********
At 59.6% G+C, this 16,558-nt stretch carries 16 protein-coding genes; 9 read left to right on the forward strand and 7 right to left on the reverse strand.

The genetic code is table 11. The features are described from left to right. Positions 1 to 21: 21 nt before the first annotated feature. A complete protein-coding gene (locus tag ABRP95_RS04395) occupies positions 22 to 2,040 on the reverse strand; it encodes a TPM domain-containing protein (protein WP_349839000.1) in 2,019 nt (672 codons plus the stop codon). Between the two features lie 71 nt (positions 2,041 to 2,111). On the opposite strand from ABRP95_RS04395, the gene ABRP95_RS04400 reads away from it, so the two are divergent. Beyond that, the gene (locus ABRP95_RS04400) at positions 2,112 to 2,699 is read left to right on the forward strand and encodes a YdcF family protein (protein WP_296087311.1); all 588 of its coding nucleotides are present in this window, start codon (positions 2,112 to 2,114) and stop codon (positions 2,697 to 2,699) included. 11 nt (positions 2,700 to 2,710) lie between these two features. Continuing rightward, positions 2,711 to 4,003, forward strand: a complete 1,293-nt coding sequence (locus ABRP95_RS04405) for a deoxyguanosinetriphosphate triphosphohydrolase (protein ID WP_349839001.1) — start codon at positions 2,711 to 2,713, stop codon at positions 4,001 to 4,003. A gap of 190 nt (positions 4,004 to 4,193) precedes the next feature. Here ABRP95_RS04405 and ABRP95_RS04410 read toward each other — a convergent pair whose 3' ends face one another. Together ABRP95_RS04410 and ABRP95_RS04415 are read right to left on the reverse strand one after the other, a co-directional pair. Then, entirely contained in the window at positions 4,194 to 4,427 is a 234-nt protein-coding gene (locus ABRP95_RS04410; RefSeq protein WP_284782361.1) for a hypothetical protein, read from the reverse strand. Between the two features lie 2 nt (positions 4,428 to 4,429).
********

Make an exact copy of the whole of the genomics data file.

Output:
At 59.6% G+C, this 16,558-nt stretch carries 16 protein-coding genes; 9 read left to right on the forward strand and 7 right to left on the reverse strand.

The genetic code is table 11. The features are described from left to right. Positions 1 to 21: 21 nt before the first annotated feature. A complete protein-coding gene (locus tag ABRP95_RS04395) occupies positions 22 to 2,040 on the reverse strand; it encodes a TPM domain-containing protein (protein WP_349839000.1) in 2,019 nt (672 codons plus the stop codon). Between the two features lie 71 nt (positions 2,041 to 2,111). On the opposite strand from ABRP95_RS04395, the gene ABRP95_RS04400 reads away from it, so the two are divergent. Beyond that, the gene (locus ABRP95_RS04400) at positions 2,112 to 2,699 is read left to right on the forward strand and encodes a YdcF family protein (protein WP_296087311.1); all 588 of its coding nucleotides are present in this window, start codon (positions 2,112 to 2,114) and stop codon (positions 2,697 to 2,699) included. 11 nt (positions 2,700 to 2,710) lie between these two features. Continuing rightward, positions 2,711 to 4,003, forward strand: a complete 1,293-nt coding sequence (locus ABRP95_RS04405) for a deoxyguanosinetriphosphate triphosphohydrolase (protein ID WP_349839001.1) — start codon at positions 2,711 to 2,713, stop codon at positions 4,001 to 4,003. A gap of 190 nt (positions 4,004 to 4,193) precedes the next feature. Here ABRP95_RS04405 and ABRP95_RS04410 read toward each other — a convergent pair whose 3' ends face one another. Together ABRP95_RS04410 and ABRP95_RS04415 are read right to left on the reverse strand one after the other, a co-directional pair. Then, entirely contained in the window at positions 4,194 to 4,427 is a 234-nt protein-coding gene (locus ABRP95_RS04410; RefSeq protein WP_284782361.1) for a hypothetical protein, read from the reverse strand. Between the two features lie 2 nt (positions 4,428 to 4,429).